Forget the fiscal cliff. Despite all the debate among our top lawmakers and the subsequent media coverage, Americans aren't nearly as worried about that issue as some others that affect them personally.

Forget the fiscal cliff. Despite all the debate among our top lawmakers and the subsequent media coverage, Americans aren’t nearly as worried about that issue as some others that affect them personally.

Take the potential loss of the Twinkies industry, for example. As of Monday 4,264 U.S. citizens had signed an online White House petition calling on President Barack Obama to nationalize the Twinkie industry, threatened by the bankruptcy and shutdown of the Hostess Brands company.

I prefer the cream-filled chocolate Hostess cupcakes myself, but I’d hate to see Twinkies disappear, too.

This petition is one of nearly 300 posted on the White House Web site ( through its new We the People program. Another one calls for the president and Congress to reach a compromise preventing the so-called fiscal cliff, but only 650 people have signed it.

However, even the Twinkie petition is far short of the 25,000-signature goal set for the issue by Dec. 16. So if you love Twinkies, you should go to the site and sign on.

Meanwhile, another year-end issue with some personal impact is attracting some attention in competition with the fiscal cliff thing. That would be the push for expanding Internet sales tax applications, and one of the main proponents is none other than Arkansas 3rd District Rep. Steve Womack, R-Rogers.

Womack is the principal sponsor of House Resolution 3179, also known as the Marketplace Equity Act. Among the 56 co-sponsors are 1st District Rep. Rick Crawford, R-Jonesboro, and 2nd District Rep. Tim Griffin, R-Little Rock.

The legislation would authorize every state to require all retail sellers making remote sales to collect and remit sales and use taxes on items they sell to consumers within the state, regardless of the location of the seller or whether it otherwise does business in the state.

Now why, you might ask, would Arkansas’ three Republican congressmen be in favor of a new Internet tax?

They would argue that this isn’t a new tax, that consumers are already required in the states to pay sales and use taxes on most goods they purchase. But in a 1992 case the U.S. Supreme Court ruled that it would be “too heavy a burden” for a retailer to collect taxes on all the sales they make in as many as 50 states, thereby leaving it to consumers to pay the taxes on their own.

Quick, how much of the Internet tax on your Christmas purchases have you remitted to the Arkansas Department of Finance and Administration so far?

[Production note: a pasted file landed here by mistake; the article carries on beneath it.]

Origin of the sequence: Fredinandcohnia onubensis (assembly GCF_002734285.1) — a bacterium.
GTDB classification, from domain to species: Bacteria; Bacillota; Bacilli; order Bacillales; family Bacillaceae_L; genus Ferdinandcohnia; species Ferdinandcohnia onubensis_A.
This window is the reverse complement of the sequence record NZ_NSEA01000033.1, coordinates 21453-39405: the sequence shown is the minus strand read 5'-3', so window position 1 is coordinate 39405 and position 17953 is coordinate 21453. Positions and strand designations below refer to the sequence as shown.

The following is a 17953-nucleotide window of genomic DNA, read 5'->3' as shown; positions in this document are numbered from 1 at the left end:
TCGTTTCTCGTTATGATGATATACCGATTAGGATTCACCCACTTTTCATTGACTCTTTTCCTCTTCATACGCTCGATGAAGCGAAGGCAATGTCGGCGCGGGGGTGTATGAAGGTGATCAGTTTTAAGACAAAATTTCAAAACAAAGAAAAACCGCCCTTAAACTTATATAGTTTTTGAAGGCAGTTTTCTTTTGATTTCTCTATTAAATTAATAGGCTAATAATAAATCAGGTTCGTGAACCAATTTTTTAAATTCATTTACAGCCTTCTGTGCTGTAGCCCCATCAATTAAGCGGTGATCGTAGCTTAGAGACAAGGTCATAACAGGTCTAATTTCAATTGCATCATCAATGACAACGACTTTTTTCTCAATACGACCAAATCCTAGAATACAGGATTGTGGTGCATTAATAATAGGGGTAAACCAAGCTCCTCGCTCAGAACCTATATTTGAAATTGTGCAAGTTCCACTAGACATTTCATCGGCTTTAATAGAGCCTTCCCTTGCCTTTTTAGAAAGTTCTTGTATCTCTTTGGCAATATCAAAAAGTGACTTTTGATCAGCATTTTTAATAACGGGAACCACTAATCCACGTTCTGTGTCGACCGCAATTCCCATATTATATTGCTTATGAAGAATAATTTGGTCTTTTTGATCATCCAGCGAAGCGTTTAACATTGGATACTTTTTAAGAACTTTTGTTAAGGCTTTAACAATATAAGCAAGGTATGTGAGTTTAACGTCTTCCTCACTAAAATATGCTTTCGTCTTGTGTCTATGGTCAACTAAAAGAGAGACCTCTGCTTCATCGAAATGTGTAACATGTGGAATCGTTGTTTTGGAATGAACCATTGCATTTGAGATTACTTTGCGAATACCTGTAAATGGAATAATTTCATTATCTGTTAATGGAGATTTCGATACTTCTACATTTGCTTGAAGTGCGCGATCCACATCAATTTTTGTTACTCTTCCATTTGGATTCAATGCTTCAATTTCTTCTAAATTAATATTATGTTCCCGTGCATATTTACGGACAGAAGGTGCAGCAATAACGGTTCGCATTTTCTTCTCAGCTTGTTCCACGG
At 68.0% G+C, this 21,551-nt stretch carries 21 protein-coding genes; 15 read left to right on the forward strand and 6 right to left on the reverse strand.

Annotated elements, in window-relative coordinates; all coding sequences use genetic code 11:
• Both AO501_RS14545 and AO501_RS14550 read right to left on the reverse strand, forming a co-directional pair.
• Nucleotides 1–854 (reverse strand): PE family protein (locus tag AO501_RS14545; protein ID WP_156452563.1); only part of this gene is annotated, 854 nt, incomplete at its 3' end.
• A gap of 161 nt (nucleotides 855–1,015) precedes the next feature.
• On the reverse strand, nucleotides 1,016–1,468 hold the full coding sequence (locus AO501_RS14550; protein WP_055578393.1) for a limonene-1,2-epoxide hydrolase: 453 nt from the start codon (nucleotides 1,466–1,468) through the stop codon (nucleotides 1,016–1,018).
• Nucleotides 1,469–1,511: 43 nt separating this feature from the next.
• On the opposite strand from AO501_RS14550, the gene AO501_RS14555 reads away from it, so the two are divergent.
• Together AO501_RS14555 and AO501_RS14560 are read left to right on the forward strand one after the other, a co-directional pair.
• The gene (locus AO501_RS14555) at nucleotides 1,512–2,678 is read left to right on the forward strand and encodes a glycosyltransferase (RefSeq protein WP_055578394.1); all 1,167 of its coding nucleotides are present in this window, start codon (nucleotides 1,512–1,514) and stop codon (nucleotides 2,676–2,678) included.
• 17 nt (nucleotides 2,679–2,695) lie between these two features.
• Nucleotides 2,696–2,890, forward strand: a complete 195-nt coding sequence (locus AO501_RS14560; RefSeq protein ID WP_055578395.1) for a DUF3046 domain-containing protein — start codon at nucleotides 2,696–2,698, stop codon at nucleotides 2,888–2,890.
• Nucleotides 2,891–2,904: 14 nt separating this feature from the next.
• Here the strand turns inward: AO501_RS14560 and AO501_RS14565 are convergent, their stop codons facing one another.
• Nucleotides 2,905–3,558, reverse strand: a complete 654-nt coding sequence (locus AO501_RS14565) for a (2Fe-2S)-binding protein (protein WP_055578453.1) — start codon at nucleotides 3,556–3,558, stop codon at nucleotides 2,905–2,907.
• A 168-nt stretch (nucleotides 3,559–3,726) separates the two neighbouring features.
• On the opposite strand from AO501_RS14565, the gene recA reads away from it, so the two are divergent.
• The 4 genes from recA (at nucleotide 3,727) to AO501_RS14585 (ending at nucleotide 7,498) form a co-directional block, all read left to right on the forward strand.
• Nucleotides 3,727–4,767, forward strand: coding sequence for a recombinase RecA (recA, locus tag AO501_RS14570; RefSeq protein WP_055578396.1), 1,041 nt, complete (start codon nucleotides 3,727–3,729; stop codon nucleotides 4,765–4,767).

The court decision actually made a strange distinction. If a retailer has a presence in the state, i.e., retail stores, it must collect sales and use taxes on Internet purchases. Otherwise, it does not. (When these taxes are collected, usually the collections are limited to the state tax and not local taxes. I don’t see anything to indicate that would be changed under HR 3179.)

The result is that we have such major Internet-only companies as and selling their goods without collecting any sales taxes or bothering with paying the states due them. But other companies like Best Buy, Target and Wal-Mart, which sell a lot of stuff online as well as in their stores, must collect and pay all applicable sales taxes.

That gives the Internet-only companies an advantage of selling their goods at least 6 percent below the total price of companies that do business within the state as well as online. While most of us probably don’t pay much attention to the add-on charges like sales tax and those outrageous “shipping and handling” fees,” that can be a significant difference.

The people who run Wal-Mart think so, and executives at many other companies and business organizations such as the International Council of Shopping Centers agree. Wal-Mart’s headquarters just happens to be in the middle of Womack’s district, which could explain why he and the other Arkansas Republicans are willing to risk the wrath of Grover Norquist, the founder of the Americans for Tax Reform and author of the no new taxes pledge.

For the record, Norquist said the Internet tax bill is unacceptable . He doesn’t have to worry about campaign contributions.

An Arkansas Democrat-Gazette story Monday quoted Womack as saying he has a “bull’s-eye” on his back among some of his fellow Republicans because of the legislation. But he’s billing HR 3179 as a states’ rights issue, simply giving the states’ power to enforce the laws they’ve already passed.

It’s also a fairness issue. We should not put businesses that operate in our local communities at a disadvantage in competing against other companies. Their local presence means jobs and money circulating locally. That’s the situation we have now, though.

There also a is competing bill — the Main Street Fairness Act — but its scope is more limited.

Womack may not have a chance of passing his bill in the yearend rush, and it would have to be re-introduced in the new Congress next year, but its time has come. The lack of technology to collect and remit the taxes is no longer an issue.

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Roy Ockert is editor emeritus of The Jonesboro Sun. He may be reached by e-mail at